Oh, yeah - the glittery hearts were part of a bunch of "silk" flowers we bought at the Dollar Tree.
The flowers went immediately into the Goodwill pile.  


Thumbs up!  Must be an okay gift!

These roses were just amazing.  They looked like they'd been
set on fire.  Appropriate, since his girlfriend is in percussion with him
and the band's fall show (if you've been following the blog) was FIRE.
She was very pleased with it, and the entire thing probably cost around $15 to make, not including the Oasis that I already had stashed away (for last minute panic-gifts such as this).  I saw on one of the local channels that you could order a dozen roses ON SPECIAL! for "only" $75.

Valentine's Day is such a racket.

My older son knew exactly what to do for his girlfriend.  He "borrowed" my colored pencils, found a picture online of a couple of baby ducklings and drew a picture of them on a small chalkboard thing that my husband had saved from an illustration job he worked on years ago.  It came out really nicely - and she loved it.

I did have to go down the hall to get my pencils back, though.

Now things are picking up again work-wise, and I have several really interesting jobs coming up:  an anniversary/wedding vow renewal custom dress; drum covers for the Percussion unit (they are two competitions into their season already); costuming for next year's fall show (shh, didn't hear that and I can't tell you anything more about it until closer to the season, darn it); another VW revamp (I am STILL waiting for the last guy to send me photos of his!); and - hopefully - some of my "own thing" and maybe even some refashioning.  I miss doing that.

Wednesday, February 6, 2013

Getting M'lady Dressed

Whoa.  Where on earth did January get to?

I left the day after Christmas to go out to Tennessee to visit my parents, fully anticipating doing some crafting with my mom, the Craftmeister herself.  About all the crafting we did, though, was shopping and sorting - it rained nearly every day I was there and was really cold (in the 30's & 40's), so we really didn't get out that much, come to think of it.  I did help her sort and cull her stash of papercrafting supplies.

Loosely translated, that meant I helped her go through her 5 drawer bin storage of stickers of every make & size you can imagine.  I tried to make categories that would make sense to her after I left, since I wouldn't be there to help her find something she knew she had, but could never remember what drawer it was in.  Alas, even my herculean efforts went for naught, because she had seen a set of floral stickers while we were sorting that she wanted to use for her Christmas thank you notes, only they weren't in the "Floral" drawer.  So she ended up calling me to try to figure out where they were.  I remembered that particular set, because they were semi-holographic (which I would never use myself - I think they are a bit on the gaudy side, but hey, that's just me), and told her I was SURE I had put them into the Floral drawer.  Which could barely close.  Which meant she had to pull tons of stickers out of that drawer looking for this set.  And still couldn't find them.  Argh.  Turns out they were in the Butterfly stash.  Apparently, I'd seen the butterflies on them and figured she'd want them with the rest of the butterflies, and not the floral.  Whoops.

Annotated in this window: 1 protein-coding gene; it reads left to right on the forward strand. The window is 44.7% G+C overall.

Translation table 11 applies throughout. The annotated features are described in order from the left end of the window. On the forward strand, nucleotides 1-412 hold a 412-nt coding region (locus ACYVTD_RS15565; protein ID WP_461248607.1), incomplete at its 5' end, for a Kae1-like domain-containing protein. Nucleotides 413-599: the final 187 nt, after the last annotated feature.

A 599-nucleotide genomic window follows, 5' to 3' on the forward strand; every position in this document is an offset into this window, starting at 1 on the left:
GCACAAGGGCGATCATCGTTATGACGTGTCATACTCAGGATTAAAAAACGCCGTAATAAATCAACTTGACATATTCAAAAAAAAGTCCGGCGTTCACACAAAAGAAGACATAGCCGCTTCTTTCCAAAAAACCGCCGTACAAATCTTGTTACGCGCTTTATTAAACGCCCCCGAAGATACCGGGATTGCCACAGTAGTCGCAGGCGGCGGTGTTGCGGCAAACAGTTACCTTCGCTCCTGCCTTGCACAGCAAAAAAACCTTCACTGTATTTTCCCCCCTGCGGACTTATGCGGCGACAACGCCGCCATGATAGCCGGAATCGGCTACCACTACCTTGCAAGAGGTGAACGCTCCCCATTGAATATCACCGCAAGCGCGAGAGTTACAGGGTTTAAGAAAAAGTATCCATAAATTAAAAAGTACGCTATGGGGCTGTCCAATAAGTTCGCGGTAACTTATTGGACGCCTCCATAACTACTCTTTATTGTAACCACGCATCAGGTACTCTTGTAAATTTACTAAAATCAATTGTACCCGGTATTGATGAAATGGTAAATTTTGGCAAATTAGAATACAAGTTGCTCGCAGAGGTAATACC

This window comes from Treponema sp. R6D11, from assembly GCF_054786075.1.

I also finished a kit that my mom had stashed in her "crap room" from eons ago - it was a scarf that used bulky yarn and you were supposed to weave it into a long piece of netting.  I'd never seen anything like that, and she thought because I mentioned it, I would want to have it.  I said no, I really had no use for any more scarves (I have tons that I've hand knit for myself and never wear), but I'd be more than happy to do it up for her so she could donate it or give it as a gift.  It actually didn't look too bad once it was done, but I still didn't want it, LOL.

The only other "crafting" I got up to while I was there was photographing the nutty birds that were coming up to the bird feeders on the back deck, and doing some of my freezer cooking for my folks, so they would have some fun things to pull out and cook after I'd left.  That was my Christmas gift to them.  Trust me, I wasn't being cheap - they have so much stuff they are trying to get rid of, the last thing they needed was more, well, STUFF.  So I thought I'd leave them with about a dozen or so home-cooked meals.  My dad and I went upstairs and copied all the recipes so that they would have instructions for everything that had gone into the freezer.  True to form, he called me about two days after I got home, wondering what he was supposed to do with the Lemon Chicken.  Seems the instructions that we'd copied (twice, on that particular one) had gone missing out of the stack that they'd carefully clipped together so they wouldn't go missing.

Once I got back, I thought I'd start going through my own crafting and sewing supplies and start culling things I know I don't need, won't use, need to go elsewhere...which doesn't exactly make for interesting blog reading.  Somewhere along the way I picked up that nasty stomach bug that's been making the rounds and then everything ground to a screeching halt.